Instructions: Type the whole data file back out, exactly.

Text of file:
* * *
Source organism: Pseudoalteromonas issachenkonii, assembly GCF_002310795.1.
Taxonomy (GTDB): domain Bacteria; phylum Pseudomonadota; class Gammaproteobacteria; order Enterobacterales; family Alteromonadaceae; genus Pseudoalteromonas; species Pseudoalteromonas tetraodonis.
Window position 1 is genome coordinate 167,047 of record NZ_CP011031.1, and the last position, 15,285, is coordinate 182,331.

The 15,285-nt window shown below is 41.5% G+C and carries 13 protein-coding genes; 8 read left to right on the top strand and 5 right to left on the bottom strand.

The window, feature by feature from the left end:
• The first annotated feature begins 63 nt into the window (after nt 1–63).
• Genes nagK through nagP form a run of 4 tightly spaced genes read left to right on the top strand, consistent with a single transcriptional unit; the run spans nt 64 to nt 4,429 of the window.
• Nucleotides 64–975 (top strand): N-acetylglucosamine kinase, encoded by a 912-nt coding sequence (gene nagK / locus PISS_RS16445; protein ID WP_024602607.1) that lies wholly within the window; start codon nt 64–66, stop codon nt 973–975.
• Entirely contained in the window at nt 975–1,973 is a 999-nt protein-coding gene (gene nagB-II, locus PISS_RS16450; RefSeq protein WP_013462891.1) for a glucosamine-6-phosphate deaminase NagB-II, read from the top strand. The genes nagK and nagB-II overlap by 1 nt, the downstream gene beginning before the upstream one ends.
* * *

Source organism: Pseudoalteromonas issachenkonii, assembly GCF_002310795.1.
Taxonomy (GTDB): domain Bacteria; phylum Pseudomonadota; class Gammaproteobacteria; order Enterobacterales; family Alteromonadaceae; genus Pseudoalteromonas; species Pseudoalteromonas tetraodonis.
Window position 1 is genome coordinate 167,047 of record NZ_CP011031.1, and the last position, 15,285, is coordinate 182,331.

The 15,285-nt window shown below is 41.5% G+C and carries 13 protein-coding genes; 8 read left to right on the top strand and 5 right to left on the bottom strand.

The window, feature by feature from the left end:
• The first annotated feature begins 63 nt into the window (after nt 1–63).
• Genes nagK through nagP form a run of 4 tightly spaced genes read left to right on the top strand, consistent with a single transcriptional unit; the run spans nt 64 to nt 4,429 of the window.
• Nucleotides 64–975 (top strand): N-acetylglucosamine kinase, encoded by a 912-nt coding sequence (gene nagK / locus PISS_RS16445; protein ID WP_024602607.1) that lies wholly within the window; start codon nt 64–66, stop codon nt 973–975.
• Entirely contained in the window at nt 975–1,973 is a 999-nt protein-coding gene (gene nagB-II, locus PISS_RS16450; RefSeq protein WP_013462891.1) for a glucosamine-6-phosphate deaminase NagB-II, read from the top strand. The genes nagK and nagB-II overlap by 1 nt, the downstream gene beginning before the upstream one ends.